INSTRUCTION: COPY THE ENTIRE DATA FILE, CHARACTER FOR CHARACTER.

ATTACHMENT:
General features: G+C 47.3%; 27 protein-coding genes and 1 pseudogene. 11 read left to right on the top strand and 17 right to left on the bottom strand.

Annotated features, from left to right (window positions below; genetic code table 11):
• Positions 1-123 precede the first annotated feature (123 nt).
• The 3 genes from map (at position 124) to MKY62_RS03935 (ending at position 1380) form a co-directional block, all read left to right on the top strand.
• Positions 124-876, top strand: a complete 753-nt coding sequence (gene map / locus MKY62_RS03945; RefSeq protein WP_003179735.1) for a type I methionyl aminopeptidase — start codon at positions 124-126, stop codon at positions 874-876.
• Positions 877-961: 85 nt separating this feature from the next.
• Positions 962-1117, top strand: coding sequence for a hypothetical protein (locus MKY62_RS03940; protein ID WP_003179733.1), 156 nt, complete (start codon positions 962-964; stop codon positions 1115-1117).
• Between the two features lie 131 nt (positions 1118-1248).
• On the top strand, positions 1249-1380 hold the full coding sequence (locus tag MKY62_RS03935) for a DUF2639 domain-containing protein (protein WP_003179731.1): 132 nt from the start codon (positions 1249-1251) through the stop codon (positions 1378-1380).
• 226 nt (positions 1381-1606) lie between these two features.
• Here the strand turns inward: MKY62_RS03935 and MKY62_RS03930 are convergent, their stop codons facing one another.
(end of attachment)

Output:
General features: G+C 47.3%; 27 protein-coding genes and 1 pseudogene. 11 read left to right on the top strand and 17 right to left on the bottom strand.

Annotated features, from left to right (window positions below; genetic code table 11):
• Positions 1-123 precede the first annotated feature (123 nt).
• The 3 genes from map (at position 124) to MKY62_RS03935 (ending at position 1380) form a co-directional block, all read left to right on the top strand.
• Positions 124-876, top strand: a complete 753-nt coding sequence (gene map / locus MKY62_RS03945; RefSeq protein WP_003179735.1) for a type I methionyl aminopeptidase — start codon at positions 124-126, stop codon at positions 874-876.
• Positions 877-961: 85 nt separating this feature from the next.
• Positions 962-1117, top strand: coding sequence for a hypothetical protein (locus MKY62_RS03940; protein ID WP_003179733.1), 156 nt, complete (start codon positions 962-964; stop codon positions 1115-1117).
• Between the two features lie 131 nt (positions 1118-1248).
• On the top strand, positions 1249-1380 hold the full coding sequence (locus tag MKY62_RS03935) for a DUF2639 domain-containing protein (protein WP_003179731.1): 132 nt from the start codon (positions 1249-1251) through the stop codon (positions 1378-1380).
• 226 nt (positions 1381-1606) lie between these two features.
• Here the strand turns inward: MKY62_RS03935 and MKY62_RS03930 are convergent, their stop codons facing one another.